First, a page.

It's been eight days since the report. I've heard the blogosphere chattering, but a disgraceful lack of anything official on the subject. After all, the consensus is that the incoming Congress and the incoming Senate are going to have to deal with this subject. I have no clue on how Barack Obama is going to stand. On the one hand, he believes that returning the image of America as a just society, ending America's role in torture and indefinite detention (for instance, his determination to have Guantanamo Bay's prison camp closed within two years--a timeline that I wish was quicker, but I'll survive with). On the other hand, when it comes to political figures, he has shown a taste for reconciliation rather than recrimination (Lieberman comes to mind). Of course, when he has been reconciling, it has been over politics rather than war crimes.
I want to believe that Barack Obama will do the right thing. And the right thing for him to do is this: he should direct AG Holder, upon assuming office, to appoint Patrick Fitzgerald (who has taken down a high profile Republican and a high profile Democrat) Special Prosecutor to investigate war crimes.
I mean, it's pretty straightforward. It's on everyone's mind.
The only thing I'm worried about is the President's absolute power of pardon. I did my bit, and sent some letters to try and convince my Senators to back up Congressman Nadler's bill that would suggest that the President not use his pardon to pardon members of his own administration, and I got the following response from Senator Feinstein:
Thank you for your letter concerning President Bush's executive authority to issue pardons. I appreciate hearing from you.
On November 20, 2008 Representative Jerrold Nadler (D-NY) introduced H. Res.1531, which expressed the sense of the House of Representatives that the President of the United States should not issue pardons to senior members of his Administration during his final 90 days in office. H.Res.1531 has been referred to the House Committee on the Judiciary.
Please know that I have read and understand your concern about the potential abuse of presidential pardons by President Bush. Article II, Section 2 of the U.S. Constitution gives the President "power to grant reprieves and pardons for offenses against the United States, except in cases of impeachment." A reprieve reduces the severity of a punishment without removing the guilt of the person reprieved. A pardon removes both punishment and guilt.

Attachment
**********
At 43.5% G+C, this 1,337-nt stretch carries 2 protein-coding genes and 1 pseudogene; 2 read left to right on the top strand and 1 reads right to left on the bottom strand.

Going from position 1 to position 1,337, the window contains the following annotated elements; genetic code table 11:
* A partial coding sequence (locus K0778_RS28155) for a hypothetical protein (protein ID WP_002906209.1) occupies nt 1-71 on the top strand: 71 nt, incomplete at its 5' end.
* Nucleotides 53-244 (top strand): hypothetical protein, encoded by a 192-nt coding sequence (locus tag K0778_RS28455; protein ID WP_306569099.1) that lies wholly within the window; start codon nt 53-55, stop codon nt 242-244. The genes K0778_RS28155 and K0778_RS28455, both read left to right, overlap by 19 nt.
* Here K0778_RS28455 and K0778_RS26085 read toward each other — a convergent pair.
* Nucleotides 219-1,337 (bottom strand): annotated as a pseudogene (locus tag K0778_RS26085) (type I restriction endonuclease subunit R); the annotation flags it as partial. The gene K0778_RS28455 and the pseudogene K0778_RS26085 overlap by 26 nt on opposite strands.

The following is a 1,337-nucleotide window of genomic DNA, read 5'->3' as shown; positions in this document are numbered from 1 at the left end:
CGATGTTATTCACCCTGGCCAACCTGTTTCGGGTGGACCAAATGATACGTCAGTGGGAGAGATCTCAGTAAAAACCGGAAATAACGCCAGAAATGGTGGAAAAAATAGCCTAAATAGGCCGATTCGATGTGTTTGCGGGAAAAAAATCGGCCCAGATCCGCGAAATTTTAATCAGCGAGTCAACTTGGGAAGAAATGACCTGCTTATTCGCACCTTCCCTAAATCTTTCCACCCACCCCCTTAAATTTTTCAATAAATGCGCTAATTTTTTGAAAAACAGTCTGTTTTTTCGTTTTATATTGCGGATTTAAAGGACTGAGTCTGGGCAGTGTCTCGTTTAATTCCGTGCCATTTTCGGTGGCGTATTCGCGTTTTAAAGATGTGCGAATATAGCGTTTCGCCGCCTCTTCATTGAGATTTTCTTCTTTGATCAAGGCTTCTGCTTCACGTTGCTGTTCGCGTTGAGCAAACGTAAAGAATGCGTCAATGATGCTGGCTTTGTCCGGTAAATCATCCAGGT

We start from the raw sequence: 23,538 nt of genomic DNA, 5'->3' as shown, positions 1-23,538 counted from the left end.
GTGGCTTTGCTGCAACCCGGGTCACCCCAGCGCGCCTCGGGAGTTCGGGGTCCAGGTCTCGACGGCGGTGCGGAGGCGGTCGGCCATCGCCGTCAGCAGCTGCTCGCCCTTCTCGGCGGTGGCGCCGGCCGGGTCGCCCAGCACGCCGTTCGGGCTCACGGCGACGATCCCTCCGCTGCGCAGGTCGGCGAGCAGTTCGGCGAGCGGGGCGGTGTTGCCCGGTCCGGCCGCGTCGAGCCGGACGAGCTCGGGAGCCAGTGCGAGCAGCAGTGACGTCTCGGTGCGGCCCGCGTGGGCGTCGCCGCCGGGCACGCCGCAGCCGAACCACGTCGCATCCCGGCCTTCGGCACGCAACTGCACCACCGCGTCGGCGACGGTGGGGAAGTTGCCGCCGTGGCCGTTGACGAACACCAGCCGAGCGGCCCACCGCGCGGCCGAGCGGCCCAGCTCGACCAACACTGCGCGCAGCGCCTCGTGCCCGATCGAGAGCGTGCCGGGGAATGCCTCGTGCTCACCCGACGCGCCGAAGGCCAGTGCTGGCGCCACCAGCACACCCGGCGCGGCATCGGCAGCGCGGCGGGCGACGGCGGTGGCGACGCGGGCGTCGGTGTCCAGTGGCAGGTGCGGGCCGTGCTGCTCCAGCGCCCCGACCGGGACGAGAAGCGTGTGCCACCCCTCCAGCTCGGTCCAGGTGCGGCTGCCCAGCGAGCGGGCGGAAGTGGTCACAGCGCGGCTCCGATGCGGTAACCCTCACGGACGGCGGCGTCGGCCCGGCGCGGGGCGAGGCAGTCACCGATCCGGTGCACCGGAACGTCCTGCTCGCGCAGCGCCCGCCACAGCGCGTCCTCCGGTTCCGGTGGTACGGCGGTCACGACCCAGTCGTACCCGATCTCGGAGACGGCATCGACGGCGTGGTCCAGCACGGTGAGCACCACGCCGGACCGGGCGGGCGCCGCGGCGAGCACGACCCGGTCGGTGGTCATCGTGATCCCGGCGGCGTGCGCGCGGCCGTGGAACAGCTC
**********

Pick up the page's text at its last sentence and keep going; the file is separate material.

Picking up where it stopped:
Most judicial scholars interpret the President's power to grant reprieves and pardons as absolute. Individual reprieves and pardons cannot be blocked by Congress or the courts. The Framers of the Constitution envisioned the pardon power as having a narrow purpose. It is my hope that President Bush will use his Constitutional authority wisely.
Once again, thank you for taking the time to write me. I hope you will continue to keep in touch with me on issues of importance to you. If you have any questions or comments, please call my Washington, D.C. office at (202) 224-3841. Best regards.
I do have to say, one of the biggest reasons that Congress is not a sufficient counter-weight against the President is simply their refusal to fight the President in the court system sometimes. Executive Privilege and the pardon powers have grown too much, and the idea that Senator Feinstein is willing to bet the concept of Justice in America on President Bush using his Constitutional authority wisely... it is absurd.